Kevin Schroeder trudged between the trees at Nifong Park, finishing off a 26.2-mile journey.
The leader of Columbia’s traditional Labor Day marathon had finished more than two hours before. But while Schroeder was a straggler, he crossed the finish line as one of the day’s most notable finishers. The words on the front of his gray singlet said it all.
“My dad Joe Schroeder won the Heart of America Marathon in 1960.”
On the back, the singlet had a picture of Schroeder’s late father, Joseph. An MU runner, the elder Schroeder not only won the inaugural race — he helped found what organizers say is now the fourth-longest continuously running marathon in the United States.
A record 333 runners registered for the 60th anniversary running of the Heart of America Marathon. The overall winner of this year’s race was Griffin Humphreys, who clocked in with a time of 2 hours, 29 minutes and 37 seconds — 18 seconds shy of the race record that was set by Dennis Hinkamp in 1977.
Humphreys, a college track coach in Oregon, is a 2011 graduate of Rock Bridge High School. He ran in his high school singlet and said he crossed an item off his bucket list by winning a marathon in his hometown.
“It’s a really tough course, but it’s a good challenge,” Humphreys said. “It’s something I’ve always wanted to do: come back and win this race since it is the hometown marathon.”
MU economics professor Oksana Loginova won the women’s race with a time of 3 hours and 40 minutes. She puckishly said she plans to celebrate by teaching all three of her Tuesday classes, including her microeconomics course that starts at 8 a.m.
“I did this to challenge myself,” Loginova said. “And it’s also nice to be able to brag and say that I’ve finished a marathon.”
The less elite runners in the race also won bragging rights. Schroeder, who hadn’t run a marathon since the the 50th anniversary race in 2009, decided to enter this year’s running. He; his brother, Jay; and nephew, Nick, decided to make this year’s run as a tribute to their dad and granddad. Training for the event was no small commitment.
“In April, I couldn’t run 8 miles, let alone 26,” Schroeder said. He crossed the finish line in just under five hours.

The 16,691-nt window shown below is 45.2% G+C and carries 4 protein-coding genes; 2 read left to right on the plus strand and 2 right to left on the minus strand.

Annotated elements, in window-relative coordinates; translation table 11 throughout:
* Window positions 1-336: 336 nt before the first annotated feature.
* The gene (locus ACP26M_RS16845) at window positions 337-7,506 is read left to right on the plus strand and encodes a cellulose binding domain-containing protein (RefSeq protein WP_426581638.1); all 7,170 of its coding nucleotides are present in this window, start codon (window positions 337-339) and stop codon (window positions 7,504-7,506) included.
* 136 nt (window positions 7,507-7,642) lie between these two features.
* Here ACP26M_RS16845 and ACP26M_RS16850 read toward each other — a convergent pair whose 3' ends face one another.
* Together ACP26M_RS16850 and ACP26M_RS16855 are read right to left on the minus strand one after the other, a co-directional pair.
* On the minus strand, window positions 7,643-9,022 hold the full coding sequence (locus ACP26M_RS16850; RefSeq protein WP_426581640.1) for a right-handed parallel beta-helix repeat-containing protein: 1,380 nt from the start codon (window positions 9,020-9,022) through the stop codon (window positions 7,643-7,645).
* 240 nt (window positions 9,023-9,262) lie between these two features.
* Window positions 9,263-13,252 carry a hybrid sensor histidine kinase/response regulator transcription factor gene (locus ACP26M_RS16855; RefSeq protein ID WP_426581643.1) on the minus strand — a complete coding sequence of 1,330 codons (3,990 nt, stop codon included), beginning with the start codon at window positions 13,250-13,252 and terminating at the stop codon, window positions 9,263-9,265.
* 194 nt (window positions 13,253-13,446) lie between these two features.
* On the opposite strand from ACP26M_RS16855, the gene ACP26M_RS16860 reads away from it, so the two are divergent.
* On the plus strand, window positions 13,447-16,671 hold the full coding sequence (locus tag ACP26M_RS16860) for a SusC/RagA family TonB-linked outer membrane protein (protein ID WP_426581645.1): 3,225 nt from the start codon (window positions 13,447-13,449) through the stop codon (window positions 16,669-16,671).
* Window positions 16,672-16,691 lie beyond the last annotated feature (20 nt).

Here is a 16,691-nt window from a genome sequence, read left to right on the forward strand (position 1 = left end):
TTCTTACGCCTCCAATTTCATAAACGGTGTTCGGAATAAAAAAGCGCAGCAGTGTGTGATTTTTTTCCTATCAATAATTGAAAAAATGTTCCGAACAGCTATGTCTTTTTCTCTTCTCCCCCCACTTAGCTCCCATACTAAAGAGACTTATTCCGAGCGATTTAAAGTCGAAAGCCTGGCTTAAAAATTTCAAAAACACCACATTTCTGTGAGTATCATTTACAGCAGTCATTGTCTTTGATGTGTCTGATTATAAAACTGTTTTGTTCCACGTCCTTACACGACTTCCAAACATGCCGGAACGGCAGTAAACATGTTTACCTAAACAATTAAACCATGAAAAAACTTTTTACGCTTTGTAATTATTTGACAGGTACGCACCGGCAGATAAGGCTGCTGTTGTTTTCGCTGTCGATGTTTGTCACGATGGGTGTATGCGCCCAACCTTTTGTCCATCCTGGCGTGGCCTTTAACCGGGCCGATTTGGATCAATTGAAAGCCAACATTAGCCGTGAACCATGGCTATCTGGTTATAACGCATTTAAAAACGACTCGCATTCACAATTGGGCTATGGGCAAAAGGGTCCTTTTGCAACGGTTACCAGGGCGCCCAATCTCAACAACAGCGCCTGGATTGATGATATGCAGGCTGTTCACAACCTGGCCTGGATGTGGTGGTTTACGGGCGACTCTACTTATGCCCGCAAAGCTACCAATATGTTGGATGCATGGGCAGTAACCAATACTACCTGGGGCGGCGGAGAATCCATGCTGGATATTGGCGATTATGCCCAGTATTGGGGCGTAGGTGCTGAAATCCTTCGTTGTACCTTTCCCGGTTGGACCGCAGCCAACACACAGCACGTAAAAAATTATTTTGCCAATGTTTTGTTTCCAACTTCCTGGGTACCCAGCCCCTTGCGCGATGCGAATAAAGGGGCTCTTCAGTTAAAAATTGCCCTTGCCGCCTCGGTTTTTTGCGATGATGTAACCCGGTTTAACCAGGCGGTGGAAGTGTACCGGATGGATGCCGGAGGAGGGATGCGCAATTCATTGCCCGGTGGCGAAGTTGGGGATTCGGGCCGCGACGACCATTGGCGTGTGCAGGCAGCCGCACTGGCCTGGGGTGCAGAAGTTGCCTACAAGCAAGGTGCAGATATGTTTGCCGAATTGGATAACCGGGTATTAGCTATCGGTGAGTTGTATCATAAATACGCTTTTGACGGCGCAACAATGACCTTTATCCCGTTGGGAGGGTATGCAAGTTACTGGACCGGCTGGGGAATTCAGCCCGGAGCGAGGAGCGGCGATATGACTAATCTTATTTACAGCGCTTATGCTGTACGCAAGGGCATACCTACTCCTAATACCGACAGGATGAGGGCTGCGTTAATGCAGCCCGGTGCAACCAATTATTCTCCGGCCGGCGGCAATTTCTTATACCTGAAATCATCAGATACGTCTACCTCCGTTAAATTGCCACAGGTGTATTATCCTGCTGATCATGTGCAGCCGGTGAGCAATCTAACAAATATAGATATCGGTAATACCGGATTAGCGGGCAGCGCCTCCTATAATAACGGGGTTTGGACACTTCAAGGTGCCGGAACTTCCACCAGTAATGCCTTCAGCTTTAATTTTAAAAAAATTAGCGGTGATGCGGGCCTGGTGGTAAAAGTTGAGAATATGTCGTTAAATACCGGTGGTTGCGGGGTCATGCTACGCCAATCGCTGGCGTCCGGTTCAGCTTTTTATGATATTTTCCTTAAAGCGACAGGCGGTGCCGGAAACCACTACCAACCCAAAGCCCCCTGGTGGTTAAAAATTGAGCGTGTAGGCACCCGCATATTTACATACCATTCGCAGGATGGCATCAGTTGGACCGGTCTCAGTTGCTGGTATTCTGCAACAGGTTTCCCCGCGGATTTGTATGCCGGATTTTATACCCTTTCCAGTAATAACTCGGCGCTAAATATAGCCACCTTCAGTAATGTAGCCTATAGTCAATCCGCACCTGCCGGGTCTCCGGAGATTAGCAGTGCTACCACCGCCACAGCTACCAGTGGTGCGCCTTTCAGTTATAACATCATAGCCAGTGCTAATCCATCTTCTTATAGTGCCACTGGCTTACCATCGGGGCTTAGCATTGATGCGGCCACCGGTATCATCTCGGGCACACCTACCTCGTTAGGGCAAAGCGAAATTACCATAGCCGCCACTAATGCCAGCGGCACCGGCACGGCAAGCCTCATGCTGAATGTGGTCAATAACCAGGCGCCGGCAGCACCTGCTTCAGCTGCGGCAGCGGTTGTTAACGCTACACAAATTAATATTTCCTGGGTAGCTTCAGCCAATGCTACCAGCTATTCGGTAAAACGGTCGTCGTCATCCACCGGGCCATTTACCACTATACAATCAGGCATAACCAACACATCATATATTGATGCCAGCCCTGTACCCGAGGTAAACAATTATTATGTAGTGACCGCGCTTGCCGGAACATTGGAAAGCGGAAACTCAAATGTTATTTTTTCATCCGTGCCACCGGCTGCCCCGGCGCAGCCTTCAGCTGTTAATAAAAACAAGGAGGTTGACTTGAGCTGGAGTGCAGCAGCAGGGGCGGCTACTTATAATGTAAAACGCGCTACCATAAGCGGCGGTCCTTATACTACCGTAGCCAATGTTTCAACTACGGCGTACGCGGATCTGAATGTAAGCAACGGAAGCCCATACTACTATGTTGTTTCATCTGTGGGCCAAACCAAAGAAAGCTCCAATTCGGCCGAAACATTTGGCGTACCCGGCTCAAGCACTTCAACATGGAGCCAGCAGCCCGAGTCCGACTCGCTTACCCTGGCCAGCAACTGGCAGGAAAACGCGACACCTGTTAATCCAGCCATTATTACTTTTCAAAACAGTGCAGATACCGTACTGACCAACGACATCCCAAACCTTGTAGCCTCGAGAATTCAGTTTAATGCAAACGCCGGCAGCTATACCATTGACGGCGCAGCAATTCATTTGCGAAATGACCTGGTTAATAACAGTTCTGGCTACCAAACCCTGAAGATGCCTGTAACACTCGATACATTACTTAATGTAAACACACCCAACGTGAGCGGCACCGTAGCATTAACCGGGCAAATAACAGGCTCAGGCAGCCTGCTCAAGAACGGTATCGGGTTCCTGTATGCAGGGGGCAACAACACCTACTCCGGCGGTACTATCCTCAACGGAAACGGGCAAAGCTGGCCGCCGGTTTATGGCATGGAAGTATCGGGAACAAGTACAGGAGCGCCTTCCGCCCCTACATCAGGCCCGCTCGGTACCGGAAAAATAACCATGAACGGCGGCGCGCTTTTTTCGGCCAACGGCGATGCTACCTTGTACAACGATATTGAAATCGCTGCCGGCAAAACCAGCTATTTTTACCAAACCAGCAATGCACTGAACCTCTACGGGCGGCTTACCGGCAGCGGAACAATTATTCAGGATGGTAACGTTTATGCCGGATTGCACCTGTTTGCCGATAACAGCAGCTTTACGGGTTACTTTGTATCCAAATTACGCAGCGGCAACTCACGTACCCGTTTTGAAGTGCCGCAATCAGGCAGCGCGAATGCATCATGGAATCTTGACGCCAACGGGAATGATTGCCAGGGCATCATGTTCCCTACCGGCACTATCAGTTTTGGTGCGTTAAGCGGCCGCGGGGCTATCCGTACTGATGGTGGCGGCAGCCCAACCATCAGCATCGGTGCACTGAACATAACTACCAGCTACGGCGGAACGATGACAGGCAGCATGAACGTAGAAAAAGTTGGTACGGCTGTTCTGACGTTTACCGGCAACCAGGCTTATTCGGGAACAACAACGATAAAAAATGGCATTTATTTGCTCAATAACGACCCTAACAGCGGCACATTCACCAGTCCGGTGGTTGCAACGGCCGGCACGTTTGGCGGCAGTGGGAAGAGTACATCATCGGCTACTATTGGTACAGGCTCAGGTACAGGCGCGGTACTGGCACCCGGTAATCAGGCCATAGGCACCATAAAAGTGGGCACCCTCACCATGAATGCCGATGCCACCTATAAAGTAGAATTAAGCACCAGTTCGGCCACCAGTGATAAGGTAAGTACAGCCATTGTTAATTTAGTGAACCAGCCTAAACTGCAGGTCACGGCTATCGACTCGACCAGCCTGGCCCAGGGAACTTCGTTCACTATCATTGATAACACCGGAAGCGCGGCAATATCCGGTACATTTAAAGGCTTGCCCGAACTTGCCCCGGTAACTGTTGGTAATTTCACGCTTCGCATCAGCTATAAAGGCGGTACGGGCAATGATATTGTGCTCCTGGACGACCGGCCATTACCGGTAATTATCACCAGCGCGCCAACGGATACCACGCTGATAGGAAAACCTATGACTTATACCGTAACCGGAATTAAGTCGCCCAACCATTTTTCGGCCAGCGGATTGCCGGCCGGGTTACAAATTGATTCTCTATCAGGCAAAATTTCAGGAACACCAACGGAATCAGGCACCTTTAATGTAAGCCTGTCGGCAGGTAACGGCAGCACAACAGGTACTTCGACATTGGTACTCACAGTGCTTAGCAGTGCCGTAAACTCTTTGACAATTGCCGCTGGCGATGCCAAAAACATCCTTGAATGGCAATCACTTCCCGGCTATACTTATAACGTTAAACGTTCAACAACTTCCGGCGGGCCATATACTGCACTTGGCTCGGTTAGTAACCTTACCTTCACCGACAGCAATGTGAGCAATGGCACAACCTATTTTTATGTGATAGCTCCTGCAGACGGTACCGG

“It felt good, but, just like for everybody else, it was a really hard day,” he said.
Runners started in predawn fog outside the Boone County History & Culture Center at 6 a.m. They trekked through a course of mostly road, with parts on the Katy Trail and MKT Nature and Fitness Trail, before runners circled Tolton High School and finished the race under the beating sun by running through Nifong Park.
After the race, participants did some post-run carbo-loading on slices of Shakespeare’s Pizza at an awards ceremony in Nifong Park.
The elaborate festivities and the Columbia-centric course are a long way from the original race. According to race organizers, it started as a wager between MU runners and boxers at the Columbia Athletic Club. Back then, the runners trained with the boxers. Some smack talk went back and forth, and the boxers challenged the runners to a marathon.
On Sept. 5, 1960, five of the MU runners toed the line, but the boxers never showed.
Even though one side chickened out, five runners started the race down Route WW to Fulton. Only two finished. Joseph Schroeder took first place with a time of 3 hours and 57 minutes.
After the race, Schroeder and his teammate hopped onto a van driven by Bill Clark, the organizer of the race, and rode back to Columbia where they celebrated with a barbecue.
“(Clark) brought the finishers back home and then he made them hamburgers that night,” Kevin Schroeder said.
This year’s race had a new feature in the Fun Team Relay, where the course was split into four legs for teams to participate in.
“It was made to include more people,” race director Katherine Lee said. “Not everybody wants to or can do the whole 26.2 (miles) so, by doing a team relay, it allows people to be part of the event.”
That helped push participation back up after the number of runners had dipped over the last couple of years.
“I’m thrilled with how the community has plugged in and embraced it because we’ve kind of been under the radar for 60 years,” Lee said. “Now everybody knows we can be proud: We have a hometown marathon with a 60-year history.”
Photography by Yanchen Liu
Produced by Jacob Moscovitch
For more coverage on the Heart of America Marathon please see below.